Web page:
Breakout Cities

Is Reimagining Public Procurement the Key to Building Better Cities?

Is Reimagining Public Procurement the Key to Building Better Cities?

Cities: we’re adding 3 million more people to them each week, and they account for 70% of the planet’s carbon emissions. That means cities are largely responsible for climate change and will face the most extreme consequences of it at the same time.

Beyond climate change, cities are home to inequities that trap millions of people in poverty, hurting city economies, community wellness, and quality of life.

Dr. Jonathan Reichental, author of Smart Cities for Dummies, summed it up last week, by paraphrasing the words of Tim O’Reilly: “...building better cities will be the grand project of the 21st century.”

Government procurement, though perhaps not the most exciting topic of conversation, is an inescapable, and crucial part of that city building.

Reichental broke down examples of cities’ biggest obstacles into four main categories:

  1. Transportation challenges
    Eighty percent of cities in the world are growing, and 30-40 percent of carbon emissions are from cars. We can’t just keep adding more cars to our roads, we need something new.
  2. Poor air quality
    According to the World Health Organization, about eight million people die because of poor air quality, directly or indirectly.
  3. Homelessness and poverty
    About 500,000 people in the U.S. and over 230,000 people in Canada are experiencing homelessness, most of whom live in cities.
  4. Rising temperatures and extreme weather
    Global temperatures are rising fast, bringing on more and more bouts of extreme weather, especially threatening to coastline cities.  

We have many of the technologies to fix these: new energy sources, autonomous and internet connected devices, sensors, drones, and more. Smart city tech not only can solve these problems, but can also unlock huge economic growth.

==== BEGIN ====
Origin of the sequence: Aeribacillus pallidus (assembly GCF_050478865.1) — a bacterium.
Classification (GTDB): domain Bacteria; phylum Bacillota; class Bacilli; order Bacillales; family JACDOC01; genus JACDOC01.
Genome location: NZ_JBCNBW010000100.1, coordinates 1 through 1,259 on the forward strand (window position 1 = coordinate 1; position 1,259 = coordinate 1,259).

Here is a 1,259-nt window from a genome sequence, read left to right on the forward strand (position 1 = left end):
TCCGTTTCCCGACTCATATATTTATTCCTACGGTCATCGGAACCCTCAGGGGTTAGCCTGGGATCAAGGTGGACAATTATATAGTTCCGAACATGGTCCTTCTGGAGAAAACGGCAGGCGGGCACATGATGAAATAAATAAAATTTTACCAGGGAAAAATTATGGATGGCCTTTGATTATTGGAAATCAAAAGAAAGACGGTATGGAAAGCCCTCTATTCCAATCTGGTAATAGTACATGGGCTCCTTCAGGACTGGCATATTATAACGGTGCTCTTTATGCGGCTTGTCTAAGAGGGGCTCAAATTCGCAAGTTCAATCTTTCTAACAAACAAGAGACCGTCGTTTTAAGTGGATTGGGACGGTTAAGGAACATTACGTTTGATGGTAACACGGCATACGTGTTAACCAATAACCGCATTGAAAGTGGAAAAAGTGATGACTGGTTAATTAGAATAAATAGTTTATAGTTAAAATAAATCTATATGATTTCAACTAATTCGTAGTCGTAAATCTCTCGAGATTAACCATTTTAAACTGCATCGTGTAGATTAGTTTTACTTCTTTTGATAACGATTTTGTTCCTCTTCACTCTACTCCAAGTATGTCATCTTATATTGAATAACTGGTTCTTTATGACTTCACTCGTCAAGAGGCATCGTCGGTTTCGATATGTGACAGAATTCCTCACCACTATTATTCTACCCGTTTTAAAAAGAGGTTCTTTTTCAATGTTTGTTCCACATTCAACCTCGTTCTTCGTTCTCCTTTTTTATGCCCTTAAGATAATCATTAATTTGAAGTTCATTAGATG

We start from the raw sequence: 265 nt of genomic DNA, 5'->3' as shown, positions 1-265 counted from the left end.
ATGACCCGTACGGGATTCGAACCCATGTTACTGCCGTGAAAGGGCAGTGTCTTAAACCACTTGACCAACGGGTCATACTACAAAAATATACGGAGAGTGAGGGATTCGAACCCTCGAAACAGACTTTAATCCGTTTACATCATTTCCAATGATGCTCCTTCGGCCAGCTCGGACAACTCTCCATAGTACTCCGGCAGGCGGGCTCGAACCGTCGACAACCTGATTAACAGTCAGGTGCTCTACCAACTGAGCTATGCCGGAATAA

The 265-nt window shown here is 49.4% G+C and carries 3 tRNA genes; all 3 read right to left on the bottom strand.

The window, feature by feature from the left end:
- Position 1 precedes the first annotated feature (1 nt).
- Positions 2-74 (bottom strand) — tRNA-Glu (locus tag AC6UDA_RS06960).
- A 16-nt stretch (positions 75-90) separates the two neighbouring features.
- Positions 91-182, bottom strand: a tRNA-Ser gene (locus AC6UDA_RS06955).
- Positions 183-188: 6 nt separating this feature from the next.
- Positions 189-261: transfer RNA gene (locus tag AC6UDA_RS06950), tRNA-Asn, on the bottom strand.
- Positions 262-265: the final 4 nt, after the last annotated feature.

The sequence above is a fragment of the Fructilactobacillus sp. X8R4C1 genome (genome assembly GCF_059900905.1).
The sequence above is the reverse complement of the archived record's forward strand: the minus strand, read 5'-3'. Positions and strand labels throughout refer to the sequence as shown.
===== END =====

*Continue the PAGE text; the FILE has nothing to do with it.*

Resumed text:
Smart cities are projected to generate a value of over $2 trillion by 2025.

We have the tools, but actually getting them in our streets, schools, workplaces, restaurants, grocery stores, and malls is a whole other challenge. 

Reichental is clear about what makes up part of the solution: better public procurement. That means cities need to reconsider the systems on which they rely, and reexamine whether they’re getting the results we need in order to rapidly deploy smart city technologies. 

“We can’t operate in a 20th century model, when we live in a world of the 21st century,” Reichental said. 

A few of his suggestions for local government:

  1. Adopt new tools: New procurement tools, and tools to better manage government work, have to be brought into town halls. As a massive investment in America’s infrastructure comes to cities, software that streamlines procurement will help them get bang for their buck. 
  2. Retrain workforce: City staff must be retrained to use contemporary tools and processes, and learn completely new skills, like data science. 
  3. Make new rules: Reichental suggests developing a whole new set of rules for government procurement that can accelerate the usual process to procure innovative tech, which can often take a minimum of one year.
  4. Incentivize public-private partnerships: Cities can partner with private industry and academia to transform cities. We need to think of ways to encourage and facilitate those partnerships through new programs and engagement platforms. 
  5. Prioritize innovation: Innovation and the procurement of new innovative tech, can sometimes be an afterthought for city governments - something extra to focus on when the basics are taken care of. For Reichental, innovation has to be a top priority for local governments from now on.

Cities are facing unprecedented challenges - unprecedented solutions are the only way forward. Coming up with new ways to procure smart city technology is the bridge between the two.


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